Edwardian Opulence: British Art at the Dawn of the Twentieth Century
Edited by Angus Trumble and Andrea Wolk Rager
With contributions by A. Cassandra Albinson, Tim Barringer, Pamela Fletcher, Imogen Hart, Elizabeth C. Mansfield, and Alexander Nemerov
Published in association with the Yale Center for British Art
420 pages, 9.8 x 5.9 x 0.6 inches, 380 illustrations, cloth, ISBN 978-0300190250
Publication date: March 26, 2013
The Edwardian age was as brief as the Victorian era that preceded it was long. It has been depicted as an indolent summer afternoon of imperial and elite complacency, but also as a period of rapid political, economic, and artistic change, culminating in the First World War. This magnificent book explores themes of power, nostalgia, and a contrasting lightness of touch that characterized the period. Issues of creation, consumption, and display are examined through a range of objects, including portraits by Sargent and Boldini, diamond tiaras and ostrich-feather fans, jewel-like autochrome color photography, and a spectacular embroidered gown that belonged to the American-born Vicereine of India. Spanning divides of class and geography, this book identifies opulence and leisure as driving forces for the domestic and imperial British economic engine in the early years of the twentieth century.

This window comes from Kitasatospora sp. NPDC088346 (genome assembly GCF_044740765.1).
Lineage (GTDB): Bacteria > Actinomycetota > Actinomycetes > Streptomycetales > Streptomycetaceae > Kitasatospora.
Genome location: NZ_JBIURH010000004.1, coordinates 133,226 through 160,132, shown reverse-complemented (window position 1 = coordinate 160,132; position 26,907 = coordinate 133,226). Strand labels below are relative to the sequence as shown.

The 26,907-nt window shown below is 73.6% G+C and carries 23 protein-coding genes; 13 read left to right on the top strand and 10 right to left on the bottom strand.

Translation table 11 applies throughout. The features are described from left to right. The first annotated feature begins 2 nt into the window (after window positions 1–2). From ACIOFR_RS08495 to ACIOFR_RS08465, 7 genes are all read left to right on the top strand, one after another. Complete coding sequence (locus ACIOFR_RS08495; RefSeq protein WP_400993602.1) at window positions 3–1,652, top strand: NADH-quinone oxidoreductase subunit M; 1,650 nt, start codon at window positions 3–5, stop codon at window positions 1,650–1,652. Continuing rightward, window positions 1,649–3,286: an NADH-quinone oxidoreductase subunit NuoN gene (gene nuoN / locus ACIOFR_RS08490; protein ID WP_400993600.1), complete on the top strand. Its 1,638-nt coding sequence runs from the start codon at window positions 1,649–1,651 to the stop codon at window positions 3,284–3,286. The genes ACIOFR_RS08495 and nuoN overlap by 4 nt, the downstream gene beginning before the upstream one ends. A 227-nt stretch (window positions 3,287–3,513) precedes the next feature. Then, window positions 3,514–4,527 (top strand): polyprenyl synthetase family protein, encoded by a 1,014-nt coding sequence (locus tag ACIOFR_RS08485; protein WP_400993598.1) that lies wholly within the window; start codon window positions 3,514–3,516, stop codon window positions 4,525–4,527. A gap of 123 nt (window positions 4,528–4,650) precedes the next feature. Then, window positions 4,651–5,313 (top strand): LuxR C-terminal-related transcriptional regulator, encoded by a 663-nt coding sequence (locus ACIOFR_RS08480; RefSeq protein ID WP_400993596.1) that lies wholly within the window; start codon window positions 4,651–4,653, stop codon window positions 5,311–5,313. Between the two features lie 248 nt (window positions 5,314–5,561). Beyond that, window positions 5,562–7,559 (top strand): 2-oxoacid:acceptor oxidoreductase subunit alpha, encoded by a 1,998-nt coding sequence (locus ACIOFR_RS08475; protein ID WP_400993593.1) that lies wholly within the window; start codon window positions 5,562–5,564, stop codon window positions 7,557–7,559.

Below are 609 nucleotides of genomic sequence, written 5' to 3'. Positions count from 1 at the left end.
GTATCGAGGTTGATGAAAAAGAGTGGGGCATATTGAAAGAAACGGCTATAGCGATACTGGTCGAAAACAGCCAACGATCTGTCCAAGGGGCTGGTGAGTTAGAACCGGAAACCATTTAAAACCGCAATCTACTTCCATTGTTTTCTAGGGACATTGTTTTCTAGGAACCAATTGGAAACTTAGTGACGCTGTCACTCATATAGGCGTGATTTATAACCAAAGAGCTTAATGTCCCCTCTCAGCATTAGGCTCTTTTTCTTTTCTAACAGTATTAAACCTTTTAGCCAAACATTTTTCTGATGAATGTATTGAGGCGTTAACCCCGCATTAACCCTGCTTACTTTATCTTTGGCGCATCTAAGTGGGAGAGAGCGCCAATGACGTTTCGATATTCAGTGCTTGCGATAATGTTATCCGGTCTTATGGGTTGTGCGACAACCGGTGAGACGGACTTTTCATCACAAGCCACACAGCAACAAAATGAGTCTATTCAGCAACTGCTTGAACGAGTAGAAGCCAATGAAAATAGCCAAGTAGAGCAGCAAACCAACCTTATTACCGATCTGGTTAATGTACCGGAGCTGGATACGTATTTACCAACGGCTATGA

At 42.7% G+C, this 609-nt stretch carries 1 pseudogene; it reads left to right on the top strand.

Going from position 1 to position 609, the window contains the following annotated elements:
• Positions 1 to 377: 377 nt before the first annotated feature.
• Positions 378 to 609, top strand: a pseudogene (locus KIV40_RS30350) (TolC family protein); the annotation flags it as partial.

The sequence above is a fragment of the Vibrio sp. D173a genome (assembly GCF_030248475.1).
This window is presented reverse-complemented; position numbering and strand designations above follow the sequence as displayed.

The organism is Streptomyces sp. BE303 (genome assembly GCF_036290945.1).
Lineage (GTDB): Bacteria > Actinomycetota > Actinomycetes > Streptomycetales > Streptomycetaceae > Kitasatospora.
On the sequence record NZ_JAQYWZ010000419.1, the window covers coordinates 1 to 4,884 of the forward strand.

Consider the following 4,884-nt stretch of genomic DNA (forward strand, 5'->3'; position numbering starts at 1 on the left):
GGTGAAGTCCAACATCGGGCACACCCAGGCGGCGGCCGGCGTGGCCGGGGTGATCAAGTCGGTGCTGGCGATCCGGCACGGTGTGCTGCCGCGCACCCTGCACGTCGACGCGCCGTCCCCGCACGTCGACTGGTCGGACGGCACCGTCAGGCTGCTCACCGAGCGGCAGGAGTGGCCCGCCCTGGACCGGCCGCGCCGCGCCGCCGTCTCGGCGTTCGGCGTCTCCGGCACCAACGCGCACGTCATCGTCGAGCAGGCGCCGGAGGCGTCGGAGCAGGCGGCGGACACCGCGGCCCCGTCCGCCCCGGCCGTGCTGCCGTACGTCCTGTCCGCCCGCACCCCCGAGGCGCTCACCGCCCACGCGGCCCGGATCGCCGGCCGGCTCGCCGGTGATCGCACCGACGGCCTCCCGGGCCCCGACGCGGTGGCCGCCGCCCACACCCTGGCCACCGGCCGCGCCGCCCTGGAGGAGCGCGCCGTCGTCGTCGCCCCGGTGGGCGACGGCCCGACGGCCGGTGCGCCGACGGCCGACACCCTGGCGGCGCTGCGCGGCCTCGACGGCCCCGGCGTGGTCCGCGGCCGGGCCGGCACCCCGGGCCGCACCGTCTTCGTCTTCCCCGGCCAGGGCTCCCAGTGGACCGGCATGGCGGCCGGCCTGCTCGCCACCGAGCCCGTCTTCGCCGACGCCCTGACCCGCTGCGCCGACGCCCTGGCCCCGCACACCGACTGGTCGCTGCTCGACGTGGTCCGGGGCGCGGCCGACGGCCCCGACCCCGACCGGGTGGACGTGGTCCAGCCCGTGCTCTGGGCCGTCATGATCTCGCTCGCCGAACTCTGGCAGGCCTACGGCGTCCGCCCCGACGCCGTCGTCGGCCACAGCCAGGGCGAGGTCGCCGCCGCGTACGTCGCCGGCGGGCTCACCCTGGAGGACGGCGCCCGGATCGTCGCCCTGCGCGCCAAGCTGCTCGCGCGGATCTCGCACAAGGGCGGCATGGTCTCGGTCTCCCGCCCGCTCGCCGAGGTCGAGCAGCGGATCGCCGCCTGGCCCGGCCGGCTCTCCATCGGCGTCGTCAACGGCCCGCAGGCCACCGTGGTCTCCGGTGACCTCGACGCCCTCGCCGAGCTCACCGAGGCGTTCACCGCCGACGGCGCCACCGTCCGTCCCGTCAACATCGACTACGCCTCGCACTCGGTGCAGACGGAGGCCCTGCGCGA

Angus Trumble is Senior Curator of Painting and Sculpture at the Yale Center for British Art. Andrea Wolk Rager is Visiting Assistant Professor at Case Western Reserve University.